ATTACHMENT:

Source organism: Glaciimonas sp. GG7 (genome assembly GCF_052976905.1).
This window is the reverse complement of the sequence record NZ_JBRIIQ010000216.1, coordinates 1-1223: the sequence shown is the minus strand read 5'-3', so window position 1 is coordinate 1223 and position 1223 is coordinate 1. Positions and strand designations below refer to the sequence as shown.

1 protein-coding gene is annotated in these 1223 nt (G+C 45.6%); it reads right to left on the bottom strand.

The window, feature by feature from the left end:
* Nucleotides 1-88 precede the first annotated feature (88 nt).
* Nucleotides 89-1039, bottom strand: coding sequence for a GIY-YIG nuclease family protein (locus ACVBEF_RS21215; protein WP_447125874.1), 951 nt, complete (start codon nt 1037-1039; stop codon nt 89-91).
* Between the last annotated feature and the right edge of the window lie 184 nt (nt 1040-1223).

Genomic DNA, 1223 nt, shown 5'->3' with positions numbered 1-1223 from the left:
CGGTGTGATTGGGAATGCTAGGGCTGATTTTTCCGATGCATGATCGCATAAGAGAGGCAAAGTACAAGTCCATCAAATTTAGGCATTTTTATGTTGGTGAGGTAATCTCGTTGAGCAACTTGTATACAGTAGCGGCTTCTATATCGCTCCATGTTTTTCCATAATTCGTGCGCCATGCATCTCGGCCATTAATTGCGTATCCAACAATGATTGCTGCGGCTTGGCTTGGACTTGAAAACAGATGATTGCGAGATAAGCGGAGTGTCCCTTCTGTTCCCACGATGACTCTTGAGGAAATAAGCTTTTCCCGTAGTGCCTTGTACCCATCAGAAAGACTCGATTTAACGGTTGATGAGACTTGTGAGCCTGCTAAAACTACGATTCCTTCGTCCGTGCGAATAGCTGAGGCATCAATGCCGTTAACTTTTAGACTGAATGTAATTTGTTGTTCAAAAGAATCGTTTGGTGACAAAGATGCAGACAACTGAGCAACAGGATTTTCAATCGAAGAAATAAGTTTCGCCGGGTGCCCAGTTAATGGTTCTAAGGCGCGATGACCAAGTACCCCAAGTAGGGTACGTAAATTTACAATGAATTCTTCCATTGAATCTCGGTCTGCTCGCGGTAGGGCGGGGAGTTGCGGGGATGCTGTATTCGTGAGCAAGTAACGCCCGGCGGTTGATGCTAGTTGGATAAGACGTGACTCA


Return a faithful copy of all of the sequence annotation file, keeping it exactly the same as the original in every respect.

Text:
Source organism: Glaciimonas sp. GG7 (genome assembly GCF_052976905.1).
This window is the reverse complement of the sequence record NZ_JBRIIQ010000216.1, coordinates 1-1223: the sequence shown is the minus strand read 5'-3', so window position 1 is coordinate 1223 and position 1223 is coordinate 1. Positions and strand designations below refer to the sequence as shown.

1 protein-coding gene is annotated in these 1223 nt (G+C 45.6%); it reads right to left on the bottom strand.

The window, feature by feature from the left end:
* Nucleotides 1-88 precede the first annotated feature (88 nt).
* Nucleotides 89-1039, bottom strand: coding sequence for a GIY-YIG nuclease family protein (locus ACVBEF_RS21215; protein WP_447125874.1), 951 nt, complete (start codon nt 1037-1039; stop codon nt 89-91).
* Between the last annotated feature and the right edge of the window lie 184 nt (nt 1040-1223).

Genomic DNA, 1223 nt, shown 5'->3' with positions numbered 1-1223 from the left:
CGGTGTGATTGGGAATGCTAGGGCTGATTTTTCCGATGCATGATCGCATAAGAGAGGCAAAGTACAAGTCCATCAAATTTAGGCATTTTTATGTTGGTGAGGTAATCTCGTTGAGCAACTTGTATACAGTAGCGGCTTCTATATCGCTCCATGTTTTTCCATAATTCGTGCGCCATGCATCTCGGCCATTAATTGCGTATCCAACAATGATTGCTGCGGCTTGGCTTGGACTTGAAAACAGATGATTGCGAGATAAGCGGAGTGTCCCTTCTGTTCCCACGATGACTCTTGAGGAAATAAGCTTTTCCCGTAGTGCCTTGTACCCATCAGAAAGACTCGATTTAACGGTTGATGAGACTTGTGAGCCTGCTAAAACTACGATTCCTTCGTCCGTGCGAATAGCTGAGGCATCAATGCCGTTAACTTTTAGACTGAATGTAATTTGTTGTTCAAAAGAATCGTTTGGTGACAAAGATGCAGACAACTGAGCAACAGGATTTTCAATCGAAGAAATAAGTTTCGCCGGGTGCCCAGTTAATGGTTCTAAGGCGCGATGACCAAGTACCCCAAGTAGGGTACGTAAATTTACAATGAATTCTTCCATTGAATCTCGGTCTGCTCGCGGTAGGGCGGGGAGTTGCGGGGATGCTGTATTCGTGAGCAAGTAACGCCCGGCGGTTGATGCTAGTTGGATAAGACGTGACTCA